There’s little question that what’s ultimately driving the nation’s long-term debt is entitlement spending—in particular spending on Medicare. Yet as the fiscal cliff negotiations have dragged on, many prominent Democrats and liberal analysts have made it clear that they oppose any and all reductions to Medicare’s benefit structure. They also argue that we ought to wait and see if a slew of promising health care cost-control measures passed in recent years work out, obviating the need for additional reforms. Jonathan Cohn of The New Republic, for example, recently asserted that such cost-cutting “is already underway thanks to the Affordable Care Act,” a law Cohn described as “arguably the most ambitious effort to reduce the cost of medical care in history.”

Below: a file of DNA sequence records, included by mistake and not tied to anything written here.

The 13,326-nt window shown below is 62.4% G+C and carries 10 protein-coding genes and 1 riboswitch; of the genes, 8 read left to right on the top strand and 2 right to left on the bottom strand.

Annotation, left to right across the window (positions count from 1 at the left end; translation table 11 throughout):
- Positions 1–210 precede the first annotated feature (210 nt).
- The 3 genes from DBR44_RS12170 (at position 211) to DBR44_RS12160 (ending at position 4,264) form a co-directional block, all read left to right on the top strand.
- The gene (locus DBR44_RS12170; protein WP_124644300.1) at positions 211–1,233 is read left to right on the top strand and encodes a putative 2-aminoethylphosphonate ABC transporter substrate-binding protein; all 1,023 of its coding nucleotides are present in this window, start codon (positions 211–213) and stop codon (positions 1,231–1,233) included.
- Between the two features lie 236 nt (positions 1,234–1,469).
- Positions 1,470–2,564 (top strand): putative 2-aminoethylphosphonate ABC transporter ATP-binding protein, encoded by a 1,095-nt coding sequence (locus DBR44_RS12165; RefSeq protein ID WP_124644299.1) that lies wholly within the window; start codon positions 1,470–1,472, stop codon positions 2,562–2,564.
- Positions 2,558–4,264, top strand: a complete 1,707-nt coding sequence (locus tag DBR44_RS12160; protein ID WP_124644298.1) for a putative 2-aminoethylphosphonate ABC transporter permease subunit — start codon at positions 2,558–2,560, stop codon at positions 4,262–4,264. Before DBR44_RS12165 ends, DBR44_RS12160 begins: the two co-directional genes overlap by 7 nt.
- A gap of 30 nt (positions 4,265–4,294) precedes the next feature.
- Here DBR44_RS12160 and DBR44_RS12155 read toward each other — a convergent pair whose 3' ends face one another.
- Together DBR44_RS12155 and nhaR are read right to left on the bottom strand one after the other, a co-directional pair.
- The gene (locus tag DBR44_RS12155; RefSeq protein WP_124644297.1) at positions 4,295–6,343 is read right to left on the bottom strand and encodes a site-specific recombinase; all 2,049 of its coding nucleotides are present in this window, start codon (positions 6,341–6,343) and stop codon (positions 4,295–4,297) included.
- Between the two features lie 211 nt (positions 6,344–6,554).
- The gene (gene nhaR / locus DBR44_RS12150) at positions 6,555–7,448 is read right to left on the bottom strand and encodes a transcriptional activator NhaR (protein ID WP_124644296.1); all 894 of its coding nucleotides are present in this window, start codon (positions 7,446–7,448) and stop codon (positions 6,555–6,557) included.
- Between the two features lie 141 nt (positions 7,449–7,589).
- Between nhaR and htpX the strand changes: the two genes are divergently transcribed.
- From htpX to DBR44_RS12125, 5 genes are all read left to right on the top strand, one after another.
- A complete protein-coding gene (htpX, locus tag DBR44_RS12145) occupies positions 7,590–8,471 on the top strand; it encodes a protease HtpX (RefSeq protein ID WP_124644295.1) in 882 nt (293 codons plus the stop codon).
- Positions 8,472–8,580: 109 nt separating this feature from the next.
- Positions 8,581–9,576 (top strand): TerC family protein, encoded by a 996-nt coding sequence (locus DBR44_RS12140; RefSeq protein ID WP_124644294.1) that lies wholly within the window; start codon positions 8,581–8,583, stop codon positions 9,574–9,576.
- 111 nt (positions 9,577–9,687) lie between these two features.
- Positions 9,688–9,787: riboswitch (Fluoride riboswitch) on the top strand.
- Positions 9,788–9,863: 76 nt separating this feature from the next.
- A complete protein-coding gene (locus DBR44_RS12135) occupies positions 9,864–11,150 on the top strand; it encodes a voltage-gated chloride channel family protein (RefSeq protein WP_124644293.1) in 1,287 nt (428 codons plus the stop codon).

The most ambitious cost-control effort ever? As Senior Editor Peter Suderman observes, that’s a low bar to begin with. And at least one of Obamacare’s own authors has described the law differently. But what’s even more important, Suderman writes, is that we already have a fair amount of evidence about the efficacy of the Obama era’s cost-control measures. And so far, it’s not very promising.